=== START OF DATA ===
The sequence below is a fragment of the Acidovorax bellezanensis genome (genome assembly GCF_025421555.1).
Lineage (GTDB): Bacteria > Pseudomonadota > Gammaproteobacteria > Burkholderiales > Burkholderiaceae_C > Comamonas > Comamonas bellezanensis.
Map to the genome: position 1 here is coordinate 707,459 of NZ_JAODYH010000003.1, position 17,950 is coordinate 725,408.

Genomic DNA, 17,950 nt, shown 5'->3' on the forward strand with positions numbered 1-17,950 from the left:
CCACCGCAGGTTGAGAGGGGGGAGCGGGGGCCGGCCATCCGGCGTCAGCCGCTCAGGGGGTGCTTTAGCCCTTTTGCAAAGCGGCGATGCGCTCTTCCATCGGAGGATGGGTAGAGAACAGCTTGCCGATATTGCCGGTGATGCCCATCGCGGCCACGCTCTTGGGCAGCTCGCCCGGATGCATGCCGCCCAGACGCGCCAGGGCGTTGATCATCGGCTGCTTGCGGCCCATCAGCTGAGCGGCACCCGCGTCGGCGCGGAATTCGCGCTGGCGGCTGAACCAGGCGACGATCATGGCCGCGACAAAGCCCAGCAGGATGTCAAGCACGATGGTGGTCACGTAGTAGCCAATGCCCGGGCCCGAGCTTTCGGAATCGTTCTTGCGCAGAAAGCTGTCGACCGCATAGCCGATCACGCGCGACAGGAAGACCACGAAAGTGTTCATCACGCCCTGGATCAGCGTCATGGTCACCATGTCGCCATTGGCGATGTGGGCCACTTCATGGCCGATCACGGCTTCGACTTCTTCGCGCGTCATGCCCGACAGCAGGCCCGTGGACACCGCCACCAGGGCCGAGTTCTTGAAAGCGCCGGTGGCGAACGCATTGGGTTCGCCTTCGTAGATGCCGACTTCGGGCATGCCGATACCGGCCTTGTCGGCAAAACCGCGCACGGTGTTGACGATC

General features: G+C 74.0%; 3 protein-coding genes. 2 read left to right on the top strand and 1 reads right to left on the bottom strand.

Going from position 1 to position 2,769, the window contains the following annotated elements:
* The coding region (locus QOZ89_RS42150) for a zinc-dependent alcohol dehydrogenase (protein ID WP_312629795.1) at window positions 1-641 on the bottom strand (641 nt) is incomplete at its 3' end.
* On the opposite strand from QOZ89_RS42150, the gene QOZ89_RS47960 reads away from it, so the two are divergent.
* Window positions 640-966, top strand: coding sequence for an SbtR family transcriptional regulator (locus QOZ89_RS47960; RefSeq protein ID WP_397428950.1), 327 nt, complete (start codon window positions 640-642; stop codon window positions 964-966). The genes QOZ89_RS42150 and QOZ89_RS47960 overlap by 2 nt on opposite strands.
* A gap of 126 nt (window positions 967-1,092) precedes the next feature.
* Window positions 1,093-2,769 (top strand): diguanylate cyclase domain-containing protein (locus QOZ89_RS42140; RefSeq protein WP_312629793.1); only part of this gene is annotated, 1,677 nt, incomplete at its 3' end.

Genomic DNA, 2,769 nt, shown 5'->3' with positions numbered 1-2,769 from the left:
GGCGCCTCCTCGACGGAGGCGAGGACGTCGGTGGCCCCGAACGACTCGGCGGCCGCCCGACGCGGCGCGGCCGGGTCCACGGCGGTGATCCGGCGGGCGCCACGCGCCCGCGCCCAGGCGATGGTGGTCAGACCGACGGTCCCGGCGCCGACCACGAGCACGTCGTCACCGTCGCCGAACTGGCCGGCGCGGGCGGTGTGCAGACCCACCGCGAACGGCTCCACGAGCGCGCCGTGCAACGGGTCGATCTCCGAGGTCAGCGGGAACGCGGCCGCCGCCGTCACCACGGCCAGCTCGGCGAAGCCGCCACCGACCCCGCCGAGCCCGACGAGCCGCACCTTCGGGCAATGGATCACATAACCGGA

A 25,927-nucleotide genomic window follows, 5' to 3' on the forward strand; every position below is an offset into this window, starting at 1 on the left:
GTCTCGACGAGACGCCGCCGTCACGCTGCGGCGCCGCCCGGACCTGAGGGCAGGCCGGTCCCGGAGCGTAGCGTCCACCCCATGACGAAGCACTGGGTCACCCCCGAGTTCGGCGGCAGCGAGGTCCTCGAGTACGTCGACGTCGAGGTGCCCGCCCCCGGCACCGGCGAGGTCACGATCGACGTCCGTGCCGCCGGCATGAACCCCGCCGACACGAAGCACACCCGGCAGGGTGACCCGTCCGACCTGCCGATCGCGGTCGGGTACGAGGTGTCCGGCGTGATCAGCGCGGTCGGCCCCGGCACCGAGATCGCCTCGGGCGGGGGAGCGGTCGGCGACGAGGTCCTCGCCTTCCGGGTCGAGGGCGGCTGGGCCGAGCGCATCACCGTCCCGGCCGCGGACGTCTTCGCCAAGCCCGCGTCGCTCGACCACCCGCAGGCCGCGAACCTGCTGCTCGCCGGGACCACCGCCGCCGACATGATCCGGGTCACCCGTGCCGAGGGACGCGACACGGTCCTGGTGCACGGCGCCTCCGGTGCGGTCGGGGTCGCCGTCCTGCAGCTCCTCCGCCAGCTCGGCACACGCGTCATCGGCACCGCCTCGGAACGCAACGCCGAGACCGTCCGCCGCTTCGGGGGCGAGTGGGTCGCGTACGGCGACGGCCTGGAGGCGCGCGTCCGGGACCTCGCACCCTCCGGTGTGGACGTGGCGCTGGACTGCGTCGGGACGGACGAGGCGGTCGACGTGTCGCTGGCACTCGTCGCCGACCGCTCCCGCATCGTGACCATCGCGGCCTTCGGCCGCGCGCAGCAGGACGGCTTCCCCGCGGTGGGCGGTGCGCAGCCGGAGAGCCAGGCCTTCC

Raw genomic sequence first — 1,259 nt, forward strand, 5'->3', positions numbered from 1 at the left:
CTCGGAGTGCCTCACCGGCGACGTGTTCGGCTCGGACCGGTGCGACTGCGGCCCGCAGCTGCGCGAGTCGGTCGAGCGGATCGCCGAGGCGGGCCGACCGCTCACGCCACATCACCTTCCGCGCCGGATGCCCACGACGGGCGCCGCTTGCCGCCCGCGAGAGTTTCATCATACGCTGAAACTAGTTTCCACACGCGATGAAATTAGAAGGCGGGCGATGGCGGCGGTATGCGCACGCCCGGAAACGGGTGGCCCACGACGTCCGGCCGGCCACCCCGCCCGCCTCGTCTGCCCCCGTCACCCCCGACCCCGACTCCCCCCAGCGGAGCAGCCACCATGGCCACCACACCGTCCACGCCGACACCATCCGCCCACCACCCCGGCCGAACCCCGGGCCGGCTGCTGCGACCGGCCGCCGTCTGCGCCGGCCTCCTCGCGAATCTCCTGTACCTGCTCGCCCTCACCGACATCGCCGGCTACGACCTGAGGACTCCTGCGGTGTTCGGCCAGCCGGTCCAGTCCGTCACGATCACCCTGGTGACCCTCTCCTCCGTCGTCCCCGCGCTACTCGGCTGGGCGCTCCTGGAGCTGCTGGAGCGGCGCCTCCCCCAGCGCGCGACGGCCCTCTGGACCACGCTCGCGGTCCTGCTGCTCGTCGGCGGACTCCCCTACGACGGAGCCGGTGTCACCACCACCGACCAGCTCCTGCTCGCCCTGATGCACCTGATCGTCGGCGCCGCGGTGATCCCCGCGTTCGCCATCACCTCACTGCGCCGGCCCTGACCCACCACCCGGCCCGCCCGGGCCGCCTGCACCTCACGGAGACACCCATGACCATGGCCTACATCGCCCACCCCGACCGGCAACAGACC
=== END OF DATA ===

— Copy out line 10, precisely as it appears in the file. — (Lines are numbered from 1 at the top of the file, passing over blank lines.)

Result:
* Window positions 640-966, top strand: coding sequence for an SbtR family transcriptional regulator (locus QOZ89_RS47960; RefSeq protein ID WP_397428950.1), 327 nt, complete (start codon window positions 640-642; stop codon window positions 964-966). The genes QOZ89_RS42150 and QOZ89_RS47960 overlap by 2 nt on opposite strands.